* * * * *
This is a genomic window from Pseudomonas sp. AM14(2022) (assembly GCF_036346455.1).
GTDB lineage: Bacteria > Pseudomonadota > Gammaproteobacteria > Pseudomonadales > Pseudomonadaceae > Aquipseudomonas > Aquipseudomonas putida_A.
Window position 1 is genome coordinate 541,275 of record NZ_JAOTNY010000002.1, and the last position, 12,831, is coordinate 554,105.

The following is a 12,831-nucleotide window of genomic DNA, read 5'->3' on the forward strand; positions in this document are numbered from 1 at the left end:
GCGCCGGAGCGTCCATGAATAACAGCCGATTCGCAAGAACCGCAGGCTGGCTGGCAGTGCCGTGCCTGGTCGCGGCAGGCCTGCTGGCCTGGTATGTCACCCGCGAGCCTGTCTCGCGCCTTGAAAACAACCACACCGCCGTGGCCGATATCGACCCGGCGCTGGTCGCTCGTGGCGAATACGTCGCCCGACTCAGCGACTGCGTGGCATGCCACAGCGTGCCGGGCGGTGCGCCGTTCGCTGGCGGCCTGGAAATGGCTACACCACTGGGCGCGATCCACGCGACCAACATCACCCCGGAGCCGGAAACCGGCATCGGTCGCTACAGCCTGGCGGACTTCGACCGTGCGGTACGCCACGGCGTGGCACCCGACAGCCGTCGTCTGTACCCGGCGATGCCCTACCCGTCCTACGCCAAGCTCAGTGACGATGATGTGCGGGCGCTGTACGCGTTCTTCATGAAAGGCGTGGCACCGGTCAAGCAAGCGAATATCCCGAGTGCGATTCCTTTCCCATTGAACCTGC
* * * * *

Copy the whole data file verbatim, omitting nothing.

This is a genomic window from Pseudomonas sp. AM14(2022) (assembly GCF_036346455.1).
GTDB lineage: Bacteria > Pseudomonadota > Gammaproteobacteria > Pseudomonadales > Pseudomonadaceae > Aquipseudomonas > Aquipseudomonas putida_A.
Window position 1 is genome coordinate 541,275 of record NZ_JAOTNY010000002.1, and the last position, 12,831, is coordinate 554,105.

The following is a 12,831-nucleotide window of genomic DNA, read 5'->3' on the forward strand; positions in this document are numbered from 1 at the left end:
GCGCCGGAGCGTCCATGAATAACAGCCGATTCGCAAGAACCGCAGGCTGGCTGGCAGTGCCGTGCCTGGTCGCGGCAGGCCTGCTGGCCTGGTATGTCACCCGCGAGCCTGTCTCGCGCCTTGAAAACAACCACACCGCCGTGGCCGATATCGACCCGGCGCTGGTCGCTCGTGGCGAATACGTCGCCCGACTCAGCGACTGCGTGGCATGCCACAGCGTGCCGGGCGGTGCGCCGTTCGCTGGCGGCCTGGAAATGGCTACACCACTGGGCGCGATCCACGCGACCAACATCACCCCGGAGCCGGAAACCGGCATCGGTCGCTACAGCCTGGCGGACTTCGACCGTGCGGTACGCCACGGCGTGGCACCCGACAGCCGTCGTCTGTACCCGGCGATGCCCTACCCGTCCTACGCCAAGCTCAGTGACGATGATGTGCGGGCGCTGTACGCGTTCTTCATGAAAGGCGTGGCACCGGTCAAGCAAGCGAATATCCCGAGTGCGATTCCTTTCCCATTGAACCTGC